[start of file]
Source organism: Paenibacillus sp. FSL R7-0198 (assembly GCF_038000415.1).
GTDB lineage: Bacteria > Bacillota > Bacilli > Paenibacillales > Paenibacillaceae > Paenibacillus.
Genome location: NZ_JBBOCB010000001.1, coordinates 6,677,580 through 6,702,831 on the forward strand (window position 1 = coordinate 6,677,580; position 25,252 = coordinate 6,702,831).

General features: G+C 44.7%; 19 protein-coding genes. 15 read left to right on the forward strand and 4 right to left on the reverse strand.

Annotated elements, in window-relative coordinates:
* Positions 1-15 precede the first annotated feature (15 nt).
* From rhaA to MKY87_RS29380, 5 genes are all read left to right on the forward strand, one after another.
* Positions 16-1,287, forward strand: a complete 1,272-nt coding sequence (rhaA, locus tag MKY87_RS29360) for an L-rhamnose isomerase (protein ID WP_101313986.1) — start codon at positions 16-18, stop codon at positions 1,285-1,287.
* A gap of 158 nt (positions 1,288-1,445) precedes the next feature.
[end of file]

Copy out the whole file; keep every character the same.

Source organism: Paenibacillus sp. FSL R7-0198 (assembly GCF_038000415.1).
GTDB lineage: Bacteria > Bacillota > Bacilli > Paenibacillales > Paenibacillaceae > Paenibacillus.
Genome location: NZ_JBBOCB010000001.1, coordinates 6,677,580 through 6,702,831 on the forward strand (window position 1 = coordinate 6,677,580; position 25,252 = coordinate 6,702,831).

General features: G+C 44.7%; 19 protein-coding genes. 15 read left to right on the forward strand and 4 right to left on the reverse strand.

Annotated elements, in window-relative coordinates:
* Positions 1-15 precede the first annotated feature (15 nt).
* From rhaA to MKY87_RS29380, 5 genes are all read left to right on the forward strand, one after another.
* Positions 16-1,287, forward strand: a complete 1,272-nt coding sequence (rhaA, locus tag MKY87_RS29360) for an L-rhamnose isomerase (protein ID WP_101313986.1) — start codon at positions 16-18, stop codon at positions 1,285-1,287.
* A gap of 158 nt (positions 1,288-1,445) precedes the next feature.